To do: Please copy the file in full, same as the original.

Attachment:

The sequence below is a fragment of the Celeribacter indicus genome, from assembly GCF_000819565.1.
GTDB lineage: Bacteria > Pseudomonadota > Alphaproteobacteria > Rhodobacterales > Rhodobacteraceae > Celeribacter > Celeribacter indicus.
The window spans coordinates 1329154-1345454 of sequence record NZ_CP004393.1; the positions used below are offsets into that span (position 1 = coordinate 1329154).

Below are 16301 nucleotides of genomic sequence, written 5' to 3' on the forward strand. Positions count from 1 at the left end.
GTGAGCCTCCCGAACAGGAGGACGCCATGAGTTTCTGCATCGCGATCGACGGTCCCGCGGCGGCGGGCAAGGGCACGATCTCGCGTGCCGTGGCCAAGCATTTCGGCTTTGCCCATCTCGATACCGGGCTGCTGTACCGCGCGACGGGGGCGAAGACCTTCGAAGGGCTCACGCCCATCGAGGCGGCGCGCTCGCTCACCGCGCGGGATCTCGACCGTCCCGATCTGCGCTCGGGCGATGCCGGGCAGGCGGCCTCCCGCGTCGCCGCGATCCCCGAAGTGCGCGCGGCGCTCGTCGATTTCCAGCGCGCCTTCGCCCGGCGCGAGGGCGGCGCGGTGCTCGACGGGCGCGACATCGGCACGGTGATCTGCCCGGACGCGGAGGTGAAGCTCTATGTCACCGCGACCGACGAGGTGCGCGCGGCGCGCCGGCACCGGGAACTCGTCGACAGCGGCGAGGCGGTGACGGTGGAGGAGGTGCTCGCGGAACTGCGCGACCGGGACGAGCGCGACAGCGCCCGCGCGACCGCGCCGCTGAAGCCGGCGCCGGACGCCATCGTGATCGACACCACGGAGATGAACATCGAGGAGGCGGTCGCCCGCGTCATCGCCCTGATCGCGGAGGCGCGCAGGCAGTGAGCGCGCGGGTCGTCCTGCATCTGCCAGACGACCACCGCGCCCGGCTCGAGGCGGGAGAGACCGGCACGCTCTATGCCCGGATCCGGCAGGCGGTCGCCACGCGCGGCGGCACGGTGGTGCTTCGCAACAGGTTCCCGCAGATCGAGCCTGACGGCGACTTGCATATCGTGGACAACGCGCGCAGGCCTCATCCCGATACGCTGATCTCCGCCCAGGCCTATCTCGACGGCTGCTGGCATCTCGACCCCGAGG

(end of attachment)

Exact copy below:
The sequence below is a fragment of the Celeribacter indicus genome, from assembly GCF_000819565.1.
GTDB lineage: Bacteria > Pseudomonadota > Alphaproteobacteria > Rhodobacterales > Rhodobacteraceae > Celeribacter > Celeribacter indicus.
The window spans coordinates 1329154-1345454 of sequence record NZ_CP004393.1; the positions used below are offsets into that span (position 1 = coordinate 1329154).

Below are 16301 nucleotides of genomic sequence, written 5' to 3' on the forward strand. Positions count from 1 at the left end.
GTGAGCCTCCCGAACAGGAGGACGCCATGAGTTTCTGCATCGCGATCGACGGTCCCGCGGCGGCGGGCAAGGGCACGATCTCGCGTGCCGTGGCCAAGCATTTCGGCTTTGCCCATCTCGATACCGGGCTGCTGTACCGCGCGACGGGGGCGAAGACCTTCGAAGGGCTCACGCCCATCGAGGCGGCGCGCTCGCTCACCGCGCGGGATCTCGACCGTCCCGATCTGCGCTCGGGCGATGCCGGGCAGGCGGCCTCCCGCGTCGCCGCGATCCCCGAAGTGCGCGCGGCGCTCGTCGATTTCCAGCGCGCCTTCGCCCGGCGCGAGGGCGGCGCGGTGCTCGACGGGCGCGACATCGGCACGGTGATCTGCCCGGACGCGGAGGTGAAGCTCTATGTCACCGCGACCGACGAGGTGCGCGCGGCGCGCCGGCACCGGGAACTCGTCGACAGCGGCGAGGCGGTGACGGTGGAGGAGGTGCTCGCGGAACTGCGCGACCGGGACGAGCGCGACAGCGCCCGCGCGACCGCGCCGCTGAAGCCGGCGCCGGACGCCATCGTGATCGACACCACGGAGATGAACATCGAGGAGGCGGTCGCCCGCGTCATCGCCCTGATCGCGGAGGCGCGCAGGCAGTGAGCGCGCGGGTCGTCCTGCATCTGCCAGACGACCACCGCGCCCGGCTCGAGGCGGGAGAGACCGGCACGCTCTATGCCCGGATCCGGCAGGCGGTCGCCACGCGCGGCGGCACGGTGGTGCTTCGCAACAGGTTCCCGCAGATCGAGCCTGACGGCGACTTGCATATCGTGGACAACGCGCGCAGGCCTCATCCCGATACGCTGATCTCCGCCCAGGCCTATCTCGACGGCTGCTGGCATCTCGACCCCGAGG